Johnny-Jump-Up, next generation coming up...

Images taken in a controlled environment or with a posed subject. All subject types.

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rjlittlefield
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Johnny-Jump-Up, next generation coming up...

Post by rjlittlefield »

Image

It must be Spring -- Rik is ripping the flowers apart again! :lol:

These are the reproductive parts of Johnny-Jump-Up, Viola tricolor. You can see the whole flower here. The image shown above is with the bottom petal removed, looking up into what would normally be the back bottom side of the flower.

From a technical standpoint, the most interesting thing about this image is that it has had no manual retouching whatsoever. Note the absence of halo against the dark background and where there is strong overlap of foreground/background structures. All the tools necessary to do this are now available off the shelf, though at this moment controlling them is far from easy. With a bit of luck, all that will soon change. In the meantime, I bid you adieu 'cuz it's my bedtime now. :D

--Rik

Technical: Canon 300D with Olympus 38mm bellows lens on 97 mm extension, marked f/4, 28 frames at 0.005" focus step.
Aligned with PTGui, stacked with TuFuse -p 1 --wMode 1 --wExposure 0 --wContrast 1 --wSaturation 0 -e 10

MacroLuv
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Post by MacroLuv »

Hey, it looks absolutely great! :D
Nice piece of software too. Thanks for the link. :smt023
The meaning of beauty is in sharing with others.

P.S.
Noticing of my "a" and "the" and other grammar
errors are welcome. :D

Planapo
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Post by Planapo »

Rik wrote:
It must be Spring -- Rik is ripping the flowers apart again!
Good Mornin' you odd gardener! :lol: :wink:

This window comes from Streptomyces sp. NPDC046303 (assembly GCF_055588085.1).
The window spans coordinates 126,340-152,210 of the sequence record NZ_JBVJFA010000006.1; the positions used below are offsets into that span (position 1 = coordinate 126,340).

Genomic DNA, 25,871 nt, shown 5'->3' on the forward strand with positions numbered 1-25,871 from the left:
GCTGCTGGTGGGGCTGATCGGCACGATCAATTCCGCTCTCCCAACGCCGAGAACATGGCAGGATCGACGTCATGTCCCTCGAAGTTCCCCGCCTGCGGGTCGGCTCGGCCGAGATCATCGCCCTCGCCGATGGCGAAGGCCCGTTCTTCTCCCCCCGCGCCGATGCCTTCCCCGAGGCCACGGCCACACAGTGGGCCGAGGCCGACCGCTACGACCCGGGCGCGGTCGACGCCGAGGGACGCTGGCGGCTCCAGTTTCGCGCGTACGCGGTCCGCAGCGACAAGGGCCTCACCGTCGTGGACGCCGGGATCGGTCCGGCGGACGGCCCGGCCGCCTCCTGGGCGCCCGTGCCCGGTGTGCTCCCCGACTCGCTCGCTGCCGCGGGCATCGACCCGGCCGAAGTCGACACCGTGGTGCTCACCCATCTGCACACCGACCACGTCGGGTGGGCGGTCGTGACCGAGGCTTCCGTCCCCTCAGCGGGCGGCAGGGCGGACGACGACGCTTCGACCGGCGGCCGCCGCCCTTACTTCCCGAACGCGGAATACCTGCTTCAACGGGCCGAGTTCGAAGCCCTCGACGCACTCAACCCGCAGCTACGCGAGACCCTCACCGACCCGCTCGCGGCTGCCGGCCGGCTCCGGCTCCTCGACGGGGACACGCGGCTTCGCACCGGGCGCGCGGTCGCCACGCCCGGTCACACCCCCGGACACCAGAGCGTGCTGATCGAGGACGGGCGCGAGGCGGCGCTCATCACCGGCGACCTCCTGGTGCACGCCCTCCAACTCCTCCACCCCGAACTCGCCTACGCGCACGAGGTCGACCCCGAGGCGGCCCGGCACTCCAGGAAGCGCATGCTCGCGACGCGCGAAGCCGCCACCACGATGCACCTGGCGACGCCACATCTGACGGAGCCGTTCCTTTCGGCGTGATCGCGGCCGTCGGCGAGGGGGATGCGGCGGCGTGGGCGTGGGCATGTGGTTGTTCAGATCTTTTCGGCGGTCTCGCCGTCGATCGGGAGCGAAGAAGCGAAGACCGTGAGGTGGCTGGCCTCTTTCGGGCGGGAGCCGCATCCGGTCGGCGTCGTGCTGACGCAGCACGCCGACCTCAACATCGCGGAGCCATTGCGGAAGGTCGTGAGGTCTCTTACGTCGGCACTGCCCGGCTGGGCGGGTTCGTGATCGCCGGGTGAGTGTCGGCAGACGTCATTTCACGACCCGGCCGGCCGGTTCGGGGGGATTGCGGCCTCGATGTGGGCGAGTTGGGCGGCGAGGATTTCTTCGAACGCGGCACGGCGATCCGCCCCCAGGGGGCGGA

Yeah, this looks excellent. Did you report on the software earlier and I happened to miss it?

Thanks for the eye candy on this Saturday morning.
--Betty :D

Charles Krebs
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Post by Charles Krebs »

It does look very good!

...comparison stack...comparison stack...comparison stack... :wink: :wink:

acerola
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Post by acerola »

I tried the software also. It's good. There is no halo and no exposure differences. There is a little problem with overlapped things, as with all the others.
Péter

rjlittlefield
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Post by rjlittlefield »

Planapo wrote:Did you report on the software earlier and I happened to miss it?
Nope, this was the first image that I've posted.
Charles Krebs wrote:...comparison stack...comparison stack...comparison stack... :wink: :wink:
But of course! These things just take time...

See http://www.photomacrography.net/forum/v ... php?t=4721 . :wink:

Péter, the treatment of overlap is often improved if your images are well registered before running them through TuFuse. In some cases, this can be easily done with the align_image_stack tool distributed with hugin. It just depends on whether the tool can find proper control points.

--Rik

acerola
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Post by acerola »

Is it aligning the frames also? I tested Tufuse with the aligned frames from CombinezM. Can it be better than CombinezM?